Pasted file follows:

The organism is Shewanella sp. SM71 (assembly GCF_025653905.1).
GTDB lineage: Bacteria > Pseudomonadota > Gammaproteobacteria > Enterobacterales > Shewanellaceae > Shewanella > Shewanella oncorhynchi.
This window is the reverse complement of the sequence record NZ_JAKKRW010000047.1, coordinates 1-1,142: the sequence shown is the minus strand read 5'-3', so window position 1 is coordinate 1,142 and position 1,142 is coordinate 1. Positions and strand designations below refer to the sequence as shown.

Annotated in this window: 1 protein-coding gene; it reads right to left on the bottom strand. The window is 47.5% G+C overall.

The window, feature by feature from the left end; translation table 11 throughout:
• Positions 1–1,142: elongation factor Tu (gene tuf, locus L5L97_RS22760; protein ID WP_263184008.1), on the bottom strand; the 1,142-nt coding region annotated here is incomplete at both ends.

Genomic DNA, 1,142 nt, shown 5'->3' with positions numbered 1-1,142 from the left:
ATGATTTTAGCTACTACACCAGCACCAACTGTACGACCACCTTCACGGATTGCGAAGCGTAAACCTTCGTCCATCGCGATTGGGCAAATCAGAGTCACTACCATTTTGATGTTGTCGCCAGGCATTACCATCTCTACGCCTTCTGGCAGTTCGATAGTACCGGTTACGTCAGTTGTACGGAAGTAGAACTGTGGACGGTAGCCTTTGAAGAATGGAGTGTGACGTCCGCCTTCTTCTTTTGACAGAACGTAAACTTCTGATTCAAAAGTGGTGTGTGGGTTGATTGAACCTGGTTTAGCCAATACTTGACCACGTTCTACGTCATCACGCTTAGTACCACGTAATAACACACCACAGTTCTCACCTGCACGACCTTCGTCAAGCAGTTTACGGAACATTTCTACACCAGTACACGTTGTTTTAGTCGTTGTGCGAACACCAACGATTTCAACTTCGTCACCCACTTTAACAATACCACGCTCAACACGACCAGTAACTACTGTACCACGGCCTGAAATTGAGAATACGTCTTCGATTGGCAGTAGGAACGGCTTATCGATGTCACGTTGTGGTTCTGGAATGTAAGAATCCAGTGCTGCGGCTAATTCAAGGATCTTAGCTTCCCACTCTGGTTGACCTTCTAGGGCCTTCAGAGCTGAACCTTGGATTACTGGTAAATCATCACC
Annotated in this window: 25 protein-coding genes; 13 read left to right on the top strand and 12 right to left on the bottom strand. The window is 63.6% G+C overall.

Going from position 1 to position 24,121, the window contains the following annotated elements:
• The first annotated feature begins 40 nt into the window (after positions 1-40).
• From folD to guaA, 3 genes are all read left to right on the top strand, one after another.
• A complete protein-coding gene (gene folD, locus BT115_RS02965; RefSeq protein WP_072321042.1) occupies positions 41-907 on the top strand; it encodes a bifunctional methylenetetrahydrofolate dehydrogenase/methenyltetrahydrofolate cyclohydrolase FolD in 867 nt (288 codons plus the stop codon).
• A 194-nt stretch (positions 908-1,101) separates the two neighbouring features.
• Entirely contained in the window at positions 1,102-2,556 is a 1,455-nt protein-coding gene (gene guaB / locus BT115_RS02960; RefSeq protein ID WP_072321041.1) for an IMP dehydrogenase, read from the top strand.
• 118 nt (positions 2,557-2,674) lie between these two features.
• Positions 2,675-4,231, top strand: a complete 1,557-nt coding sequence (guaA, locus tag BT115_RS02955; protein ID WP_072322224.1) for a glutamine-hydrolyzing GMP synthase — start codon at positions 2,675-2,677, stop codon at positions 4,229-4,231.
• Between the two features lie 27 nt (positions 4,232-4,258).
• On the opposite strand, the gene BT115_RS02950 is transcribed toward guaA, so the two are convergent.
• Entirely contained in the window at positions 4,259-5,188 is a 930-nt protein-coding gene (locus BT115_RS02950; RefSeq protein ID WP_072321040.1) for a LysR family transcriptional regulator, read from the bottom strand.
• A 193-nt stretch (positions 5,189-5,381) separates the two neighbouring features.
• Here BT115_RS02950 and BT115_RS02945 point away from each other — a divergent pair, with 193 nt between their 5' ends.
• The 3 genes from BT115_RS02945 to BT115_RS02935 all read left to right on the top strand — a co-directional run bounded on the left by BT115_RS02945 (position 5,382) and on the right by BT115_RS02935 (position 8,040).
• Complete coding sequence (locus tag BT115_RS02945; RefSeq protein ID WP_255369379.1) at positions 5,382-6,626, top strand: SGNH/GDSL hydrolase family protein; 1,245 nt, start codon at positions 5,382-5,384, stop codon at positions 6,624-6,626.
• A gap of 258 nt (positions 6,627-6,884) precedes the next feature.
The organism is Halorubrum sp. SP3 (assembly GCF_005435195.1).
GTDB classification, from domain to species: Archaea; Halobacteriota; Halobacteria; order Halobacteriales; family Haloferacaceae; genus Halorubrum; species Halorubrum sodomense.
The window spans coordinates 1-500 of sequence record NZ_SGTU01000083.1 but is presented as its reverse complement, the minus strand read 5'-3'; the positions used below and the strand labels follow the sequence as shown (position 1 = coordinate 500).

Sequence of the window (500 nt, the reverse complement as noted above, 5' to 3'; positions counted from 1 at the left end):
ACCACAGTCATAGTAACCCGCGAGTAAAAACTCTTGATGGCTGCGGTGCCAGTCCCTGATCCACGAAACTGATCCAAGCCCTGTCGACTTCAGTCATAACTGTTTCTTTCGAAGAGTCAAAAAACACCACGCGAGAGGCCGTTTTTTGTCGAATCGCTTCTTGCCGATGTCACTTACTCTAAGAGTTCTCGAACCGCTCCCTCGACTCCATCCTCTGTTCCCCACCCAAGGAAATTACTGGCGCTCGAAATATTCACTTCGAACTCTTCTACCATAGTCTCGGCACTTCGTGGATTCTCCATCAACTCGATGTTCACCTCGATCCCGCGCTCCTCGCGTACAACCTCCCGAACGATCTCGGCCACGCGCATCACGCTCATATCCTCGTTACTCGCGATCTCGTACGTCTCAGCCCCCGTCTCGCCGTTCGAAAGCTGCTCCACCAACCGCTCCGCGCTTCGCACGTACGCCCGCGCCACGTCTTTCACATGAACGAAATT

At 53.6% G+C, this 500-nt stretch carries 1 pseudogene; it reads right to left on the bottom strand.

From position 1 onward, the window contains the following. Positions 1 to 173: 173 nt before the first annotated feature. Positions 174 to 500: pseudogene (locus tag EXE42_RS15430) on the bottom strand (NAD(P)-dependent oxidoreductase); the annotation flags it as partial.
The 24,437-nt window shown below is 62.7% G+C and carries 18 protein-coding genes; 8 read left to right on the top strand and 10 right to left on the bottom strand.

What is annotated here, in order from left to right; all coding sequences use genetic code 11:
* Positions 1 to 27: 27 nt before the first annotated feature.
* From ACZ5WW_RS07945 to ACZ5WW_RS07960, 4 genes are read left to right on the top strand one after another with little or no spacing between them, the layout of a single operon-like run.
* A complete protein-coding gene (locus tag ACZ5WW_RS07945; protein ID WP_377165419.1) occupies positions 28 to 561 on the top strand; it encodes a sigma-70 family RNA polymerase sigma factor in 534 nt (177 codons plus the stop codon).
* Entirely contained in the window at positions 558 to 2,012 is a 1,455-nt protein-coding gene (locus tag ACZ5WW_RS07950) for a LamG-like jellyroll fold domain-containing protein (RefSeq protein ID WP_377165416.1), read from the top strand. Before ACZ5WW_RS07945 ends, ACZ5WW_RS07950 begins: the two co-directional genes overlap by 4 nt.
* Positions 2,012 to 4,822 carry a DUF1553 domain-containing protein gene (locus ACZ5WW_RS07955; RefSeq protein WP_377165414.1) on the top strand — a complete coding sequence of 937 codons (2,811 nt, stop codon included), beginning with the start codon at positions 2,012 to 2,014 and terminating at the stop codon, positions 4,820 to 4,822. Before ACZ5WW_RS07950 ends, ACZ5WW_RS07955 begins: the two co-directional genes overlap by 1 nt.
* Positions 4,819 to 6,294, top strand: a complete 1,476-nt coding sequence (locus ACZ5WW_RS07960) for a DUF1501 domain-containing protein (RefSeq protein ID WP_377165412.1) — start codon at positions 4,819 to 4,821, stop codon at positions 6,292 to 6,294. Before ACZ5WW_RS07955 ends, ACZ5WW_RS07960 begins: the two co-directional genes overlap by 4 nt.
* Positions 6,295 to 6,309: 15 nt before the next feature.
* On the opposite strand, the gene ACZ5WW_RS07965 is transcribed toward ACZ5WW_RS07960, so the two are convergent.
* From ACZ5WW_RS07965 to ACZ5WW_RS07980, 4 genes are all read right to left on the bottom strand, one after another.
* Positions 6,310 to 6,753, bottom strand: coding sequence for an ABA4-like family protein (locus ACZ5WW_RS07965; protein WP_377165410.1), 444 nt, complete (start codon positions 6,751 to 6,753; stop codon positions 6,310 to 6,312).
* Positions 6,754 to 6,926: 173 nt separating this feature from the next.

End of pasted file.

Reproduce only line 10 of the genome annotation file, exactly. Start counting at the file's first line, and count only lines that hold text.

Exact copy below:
Going from position 1 to position 24,121, the window contains the following annotated elements: